AKA: Love and Mercy
Like the waves of the ocean that inspired so many of The Beach Boys' earliest hits, Love & Mercy moves back and forth in time between two of the most pivotal decades in the life of its subject Brian Wilson (played by Paul Dano in the 1960s and John Cusack in the 1980s).
As multilayered as one of Wilson's symphonic Pet Sounds compositions that likewise move between multiple time signatures and keys, Tree of Life producer Bill Pohlad's phenomenal true life tale is a wonderful labor of love.
Experimental but still both palatable and accessible to viewers more accustomed to the traditional extended flashback formula often employed in contemporary biopics, while Love & Mercy may indeed "get around" in its chronology, it never wanders out too far off the deep end, learning a valuable lesson from the overly fragmented Bob Dylan opus I'm Not There which was partially penned by Love co-writer Oren Moverman.
Helping to ease the transitions in time by shooting a majority of the earlier sequences on Super 16 millimeter film, frequent Wes Anderson cinematographer Robert Yeoman infuses his '60s set footage with vibrant, nostalgic golden light to shower Wilson with (as he famously sang) "the warmth of the sun."
And since we're missing a good decade of drama, Yeoman's innovative and impressionistic lensing not only emphasizes the changes in Wilson's life but it also serves as a painterly shortcut for the audience. Inviting us to read between the lines of drama left on the cutting room floor, we're struck by the weight of Wilson's offscreen loss and heartbreak through the stark and sudden shift in both color and camera.
Replacing the brilliant glow of loved ones who'd filled his younger years with harmony, music, laughter, love, and sunlight with the harshness of cool blues and white prescription pill hued overcast light makes us acutely aware of the isolation felt by Wilson under the care of a domineering psychiatrist (played by Paul Giamatti) in the 1980s during one of the bluest periods of his life.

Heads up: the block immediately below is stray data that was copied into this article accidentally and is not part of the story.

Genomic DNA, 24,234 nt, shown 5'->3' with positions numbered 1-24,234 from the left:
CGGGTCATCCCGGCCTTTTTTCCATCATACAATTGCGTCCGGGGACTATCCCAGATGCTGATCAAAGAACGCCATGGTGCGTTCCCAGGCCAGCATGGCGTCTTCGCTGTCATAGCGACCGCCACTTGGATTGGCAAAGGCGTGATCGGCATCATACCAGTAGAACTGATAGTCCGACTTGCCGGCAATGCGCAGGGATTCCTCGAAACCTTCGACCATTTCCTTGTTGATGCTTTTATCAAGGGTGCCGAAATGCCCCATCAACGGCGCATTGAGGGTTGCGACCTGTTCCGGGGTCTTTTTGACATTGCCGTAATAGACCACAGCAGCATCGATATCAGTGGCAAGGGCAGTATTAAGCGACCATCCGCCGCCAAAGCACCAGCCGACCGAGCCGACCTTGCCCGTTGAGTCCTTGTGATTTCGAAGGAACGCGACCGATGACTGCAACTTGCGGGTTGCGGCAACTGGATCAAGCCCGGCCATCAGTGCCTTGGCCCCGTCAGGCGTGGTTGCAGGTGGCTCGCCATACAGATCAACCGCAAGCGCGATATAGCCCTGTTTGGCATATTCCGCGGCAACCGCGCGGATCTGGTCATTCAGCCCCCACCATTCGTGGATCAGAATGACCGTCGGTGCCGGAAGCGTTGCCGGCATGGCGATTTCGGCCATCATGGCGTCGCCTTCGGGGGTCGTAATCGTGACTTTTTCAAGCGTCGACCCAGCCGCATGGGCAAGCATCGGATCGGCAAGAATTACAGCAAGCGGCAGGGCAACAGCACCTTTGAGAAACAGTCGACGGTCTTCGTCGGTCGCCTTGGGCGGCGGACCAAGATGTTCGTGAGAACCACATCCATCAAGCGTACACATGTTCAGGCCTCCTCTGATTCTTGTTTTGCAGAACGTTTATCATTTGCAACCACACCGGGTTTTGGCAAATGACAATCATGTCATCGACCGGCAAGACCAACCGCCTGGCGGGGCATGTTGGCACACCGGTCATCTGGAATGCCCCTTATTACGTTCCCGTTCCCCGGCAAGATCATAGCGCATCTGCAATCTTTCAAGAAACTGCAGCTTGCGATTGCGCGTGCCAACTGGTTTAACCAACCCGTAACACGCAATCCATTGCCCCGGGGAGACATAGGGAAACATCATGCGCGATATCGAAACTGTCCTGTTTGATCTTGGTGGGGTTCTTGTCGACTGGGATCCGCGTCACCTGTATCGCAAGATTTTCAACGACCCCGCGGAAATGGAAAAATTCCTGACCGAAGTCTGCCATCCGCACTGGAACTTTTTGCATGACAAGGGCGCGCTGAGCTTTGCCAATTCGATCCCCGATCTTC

However, even though Love & Mercy is centered on Brian Wilson, the surprising heroine of Pohlad's picture is Wilson's then-girlfriend Melinda Ledbetter (beautifully portrayed by Elizabeth Banks) who helped liberate her future husband from his overly controlling doctor/legal guardian.
From one of Love's earliest scenes where the two meet in a Cadillac showroom to their tentative escape from one of the doctor's spies by diving into the same waves he'd sung about decades before, given the role that love played in liberating Wilson, Mercy is thematically on par with the impressive if more traditionally structured Johnny Cash endeavor Walk the Line.
Featuring one of John Cusack's strongest turns in years, although Love & Mercy plays even better to Brian Wilson devotees (myself included) who have a greater frame of reference for details about the composer's past that are only briefly referenced in the film's dialogue, Pohlad's sensitively drawn portrait nonetheless remains one of the best musical biopics that I have seen in quite some time.
Unlike some genre efforts that get so caught up in the drama that the music nearly becomes an afterthought, the filmmakers behind Love & Mercy allow Wilson's creative process to guide some of the film's most inspiring and memorable sequences.
Rather than focus on music video style montages of screaming fans and tour dates or settle for the "a-ha" light bulb moments of brilliance that gave birth to a hit song, Pohlad and Moverman celebrate all aspects of Wilson's musical genius while presenting the soundtrack of The Beach Boys as a vital part of his biography.
Racing to keep up with the music and voices in his mind (that would later lead to a misdiagnosis of schizophrenia), we travel with the gifted Paul Dano's '60s era Wilson from one studio to the next several times per song and watch in awe as he layers impromptu inventions and multiple "pet sounds" on top of one another to result in an endless harmony.
Trying to turn mistakes into instrumental beauty and dissonant noises into sweet melodies, as masterful as the movie is, in the end perhaps Love & Mercy's greatest feat is the way that it enhances our understanding of Brian Wilson's lush pop music symphonies.
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